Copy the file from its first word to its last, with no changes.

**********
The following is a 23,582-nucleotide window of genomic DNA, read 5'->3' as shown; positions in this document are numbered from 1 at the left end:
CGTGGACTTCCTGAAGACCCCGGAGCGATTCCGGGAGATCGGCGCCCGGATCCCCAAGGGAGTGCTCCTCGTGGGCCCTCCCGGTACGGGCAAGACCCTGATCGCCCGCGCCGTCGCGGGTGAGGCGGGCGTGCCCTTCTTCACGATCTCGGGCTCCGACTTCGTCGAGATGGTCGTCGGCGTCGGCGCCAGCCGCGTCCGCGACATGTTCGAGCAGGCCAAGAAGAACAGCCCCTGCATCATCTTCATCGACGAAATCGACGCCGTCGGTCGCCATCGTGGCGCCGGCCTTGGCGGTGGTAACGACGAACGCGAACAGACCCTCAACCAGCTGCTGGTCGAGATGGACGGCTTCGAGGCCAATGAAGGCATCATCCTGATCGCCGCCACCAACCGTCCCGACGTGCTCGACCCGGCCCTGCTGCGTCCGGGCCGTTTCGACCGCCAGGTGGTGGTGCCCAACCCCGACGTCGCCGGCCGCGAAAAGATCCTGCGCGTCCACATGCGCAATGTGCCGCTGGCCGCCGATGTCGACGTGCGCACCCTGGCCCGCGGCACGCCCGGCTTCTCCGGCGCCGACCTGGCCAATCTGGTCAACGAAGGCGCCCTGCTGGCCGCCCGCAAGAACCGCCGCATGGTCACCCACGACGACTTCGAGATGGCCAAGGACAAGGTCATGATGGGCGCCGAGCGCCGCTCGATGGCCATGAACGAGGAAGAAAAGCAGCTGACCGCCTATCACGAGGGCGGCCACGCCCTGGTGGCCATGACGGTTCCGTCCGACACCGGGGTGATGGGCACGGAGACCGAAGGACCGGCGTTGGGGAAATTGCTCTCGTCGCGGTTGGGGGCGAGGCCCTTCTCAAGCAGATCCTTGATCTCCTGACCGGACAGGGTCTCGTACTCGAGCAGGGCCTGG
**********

The following is a 23,582-nucleotide window of genomic DNA, read 5'->3' as shown; positions in this document are numbered from 1 at the left end:
CGTGGACTTCCTGAAGACCCCGGAGCGATTCCGGGAGATCGGCGCCCGGATCCCCAAGGGAGTGCTCCTCGTGGGCCCTCCCGGTACGGGCAAGACCCTGATCGCCCGCGCCGTCGCGGGTGAGGCGGGCGTGCCCTTCTTCACGATCTCGGGCTCCGACTTCGTCGAGATGGTCGTCGGCGTCGGCGCCAGCCGCGTCCGCGACATGTTCGAGCAGGCCAAGAAGAACAGCCCCTGCATCATCTTCATCGACGAAATCGACGCCGTCGGTCGCCATCGTGGCGCCGGCCTTGGCGGTGGTAACGACGAACGCGAACAGACCCTCAACCAGCTGCTGGTCGAGATGGACGGCTTCGAGGCCAATGAAGGCATCATCCTGATCGCCGCCACCAACCGTCCCGACGTGCTCGACCCGGCCCTGCTGCGTCCGGGCCGTTTCGACCGCCAGGTGGTGGTGCCCAACCCCGACGTCGCCGGCCGCGAAAAGATCCTGCGCGTCCACATGCGCAATGTGCCGCTGGCCGCCGATGTCGACGTGCGCACCCTGGCCCGCGGCACGCCCGGCTTCTCCGGCGCCGACCTGGCCAATCTGGTCAACGAAGGCGCCCTGCTGGCCGCCCGCAAGAACCGCCGCATGGTCACCCACGACGACTTCGAGATGGCCAAGGACAAGGTCATGATGGGCGCCGAGCGCCGCTCGATGGCCATGAACGAGGAAGAAAAGCAGCTGACCGCCTATCACGAGGGCGGCCACGCCCTGGTGGCCATGACGGTTCCGTCCGACACCGGGGTGATGGGCACGGAGACCGAAGGACCGGCGTTGGGGAAATTGCTCTCGTCGCGGTTGGGGGCGAGGCCCTTCTCAAGCAGATCCTTGATCTCCTGACCGGACAGGGTCTCGTACTCGAGCAGGGCCTGG